Honey, I'm Home
Byline: by Eanna Ni Lamhna
THIS is the international year of the honeybee and the good news is that honeybees in Ireland are doing very well, thank you. Stories of 'colony collapse' in America and other places have led people to believe that bees everywhere are on the verge of extinction but the story on Irish bees is good.
The warmest and driest April for decades has meant that flowers have bloomed earlier and the honeybees have been able to work tirelessly collecting food. They don't fly in the rain but rain did not interrupt play at all. In fact, bee colonies increased so much in size that swarms appeared during the month of April.
So unusual is this that the rhyme that tells us about the value of swarms actually hasn't got a category for ones that appear as early as April: a swarm of bees in May is worth a load of hay; a swarm of bees in June is worth a silver spoon but a swarm of bees in July is hardly worth a fly.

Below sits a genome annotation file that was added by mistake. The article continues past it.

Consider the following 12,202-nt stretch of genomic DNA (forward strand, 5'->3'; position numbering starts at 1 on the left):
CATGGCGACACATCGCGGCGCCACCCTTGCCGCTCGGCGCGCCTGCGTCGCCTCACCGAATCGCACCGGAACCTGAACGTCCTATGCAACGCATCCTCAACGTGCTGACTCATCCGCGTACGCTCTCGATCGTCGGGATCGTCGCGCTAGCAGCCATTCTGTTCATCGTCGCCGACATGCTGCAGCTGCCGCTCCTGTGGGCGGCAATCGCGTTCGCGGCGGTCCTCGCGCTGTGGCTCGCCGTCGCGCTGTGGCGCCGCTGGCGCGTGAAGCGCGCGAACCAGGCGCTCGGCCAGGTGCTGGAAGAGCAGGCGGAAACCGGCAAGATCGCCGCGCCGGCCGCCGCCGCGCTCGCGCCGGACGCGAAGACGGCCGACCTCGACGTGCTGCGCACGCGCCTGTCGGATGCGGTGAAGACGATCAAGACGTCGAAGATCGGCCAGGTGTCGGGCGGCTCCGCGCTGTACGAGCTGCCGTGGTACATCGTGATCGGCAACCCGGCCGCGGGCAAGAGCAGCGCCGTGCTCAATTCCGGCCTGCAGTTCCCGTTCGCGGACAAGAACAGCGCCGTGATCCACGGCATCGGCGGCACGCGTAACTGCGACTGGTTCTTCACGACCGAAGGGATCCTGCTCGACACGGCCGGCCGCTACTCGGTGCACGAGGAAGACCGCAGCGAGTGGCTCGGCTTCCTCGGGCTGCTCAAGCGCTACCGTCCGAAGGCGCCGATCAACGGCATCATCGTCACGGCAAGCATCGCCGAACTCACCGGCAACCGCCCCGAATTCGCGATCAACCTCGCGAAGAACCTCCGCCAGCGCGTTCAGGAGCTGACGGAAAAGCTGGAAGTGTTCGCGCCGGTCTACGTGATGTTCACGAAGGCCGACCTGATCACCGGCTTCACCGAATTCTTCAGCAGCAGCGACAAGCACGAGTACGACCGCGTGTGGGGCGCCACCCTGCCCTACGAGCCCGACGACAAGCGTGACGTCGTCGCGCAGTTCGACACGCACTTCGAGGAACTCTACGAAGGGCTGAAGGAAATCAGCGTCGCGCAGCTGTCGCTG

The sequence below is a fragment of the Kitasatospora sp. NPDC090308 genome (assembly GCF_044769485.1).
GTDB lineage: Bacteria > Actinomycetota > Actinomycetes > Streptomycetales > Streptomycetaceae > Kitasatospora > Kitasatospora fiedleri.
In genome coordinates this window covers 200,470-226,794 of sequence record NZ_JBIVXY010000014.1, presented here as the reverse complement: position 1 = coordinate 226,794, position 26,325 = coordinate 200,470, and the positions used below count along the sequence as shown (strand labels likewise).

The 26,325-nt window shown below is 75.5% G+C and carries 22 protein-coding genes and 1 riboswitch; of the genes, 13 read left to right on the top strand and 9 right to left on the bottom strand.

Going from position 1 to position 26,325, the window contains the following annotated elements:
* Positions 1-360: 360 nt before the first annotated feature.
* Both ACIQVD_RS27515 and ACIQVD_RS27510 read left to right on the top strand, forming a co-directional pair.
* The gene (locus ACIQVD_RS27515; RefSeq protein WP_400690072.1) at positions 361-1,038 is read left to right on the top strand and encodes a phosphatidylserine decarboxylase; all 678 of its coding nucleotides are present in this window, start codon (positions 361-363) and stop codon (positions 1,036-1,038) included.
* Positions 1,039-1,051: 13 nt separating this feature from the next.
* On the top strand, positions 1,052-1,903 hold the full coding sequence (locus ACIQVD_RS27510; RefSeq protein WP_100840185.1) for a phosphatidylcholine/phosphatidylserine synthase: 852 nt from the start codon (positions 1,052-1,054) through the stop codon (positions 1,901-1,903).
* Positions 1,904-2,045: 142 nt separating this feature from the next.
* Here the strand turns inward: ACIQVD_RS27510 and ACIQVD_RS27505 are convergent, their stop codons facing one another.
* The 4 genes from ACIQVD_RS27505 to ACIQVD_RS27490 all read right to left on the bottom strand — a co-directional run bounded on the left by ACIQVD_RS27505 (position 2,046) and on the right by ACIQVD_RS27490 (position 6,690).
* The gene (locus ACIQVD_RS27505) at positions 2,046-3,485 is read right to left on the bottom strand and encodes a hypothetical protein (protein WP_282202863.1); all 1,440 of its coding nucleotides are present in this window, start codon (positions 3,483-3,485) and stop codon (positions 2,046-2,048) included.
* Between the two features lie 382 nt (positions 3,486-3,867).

Honeybees are the goody-goodies of garden insects. They have always been prized by man because of the honey they produce. We only have the one species in this country, Apis …
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Publication information: Article title: Honey, I'm Home. Contributors: Not available. Newspaper title: Daily Mail (London). Publication date: May 17, 2011. Page number: 13. © 2007 Daily Mail. COPYRIGHT 2011 Gale Group.
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